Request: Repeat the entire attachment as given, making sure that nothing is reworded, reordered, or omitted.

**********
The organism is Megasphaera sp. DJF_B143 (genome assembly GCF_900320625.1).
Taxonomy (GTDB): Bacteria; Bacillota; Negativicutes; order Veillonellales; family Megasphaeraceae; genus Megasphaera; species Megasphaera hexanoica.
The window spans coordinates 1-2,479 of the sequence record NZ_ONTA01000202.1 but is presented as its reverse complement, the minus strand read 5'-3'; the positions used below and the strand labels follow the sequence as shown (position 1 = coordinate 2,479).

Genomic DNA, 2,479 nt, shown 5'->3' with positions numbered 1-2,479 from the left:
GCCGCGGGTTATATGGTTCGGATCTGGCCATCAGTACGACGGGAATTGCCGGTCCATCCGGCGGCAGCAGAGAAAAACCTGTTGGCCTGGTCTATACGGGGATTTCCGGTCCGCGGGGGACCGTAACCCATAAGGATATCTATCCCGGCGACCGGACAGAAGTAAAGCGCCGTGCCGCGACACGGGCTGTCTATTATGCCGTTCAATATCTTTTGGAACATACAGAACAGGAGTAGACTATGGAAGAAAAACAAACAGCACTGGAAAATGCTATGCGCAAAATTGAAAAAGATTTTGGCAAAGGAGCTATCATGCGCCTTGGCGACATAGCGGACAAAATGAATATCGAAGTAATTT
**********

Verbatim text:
The organism is Megasphaera sp. DJF_B143 (genome assembly GCF_900320625.1).
Taxonomy (GTDB): Bacteria; Bacillota; Negativicutes; order Veillonellales; family Megasphaeraceae; genus Megasphaera; species Megasphaera hexanoica.
The window spans coordinates 1-2,479 of the sequence record NZ_ONTA01000202.1 but is presented as its reverse complement, the minus strand read 5'-3'; the positions used below and the strand labels follow the sequence as shown (position 1 = coordinate 2,479).

Genomic DNA, 2,479 nt, shown 5'->3' with positions numbered 1-2,479 from the left:
GCCGCGGGTTATATGGTTCGGATCTGGCCATCAGTACGACGGGAATTGCCGGTCCATCCGGCGGCAGCAGAGAAAAACCTGTTGGCCTGGTCTATACGGGGATTTCCGGTCCGCGGGGGACCGTAACCCATAAGGATATCTATCCCGGCGACCGGACAGAAGTAAAGCGCCGTGCCGCGACACGGGCTGTCTATTATGCCGTTCAATATCTTTTGGAACATACAGAACAGGAGTAGACTATGGAAGAAAAACAAACAGCACTGGAAAATGCTATGCGCAAAATTGAAAAAGATTTTGGCAAAGGAGCTATCATGCGCCTTGGCGACATAGCGGACAAAATGAATATCGAAGTAATTT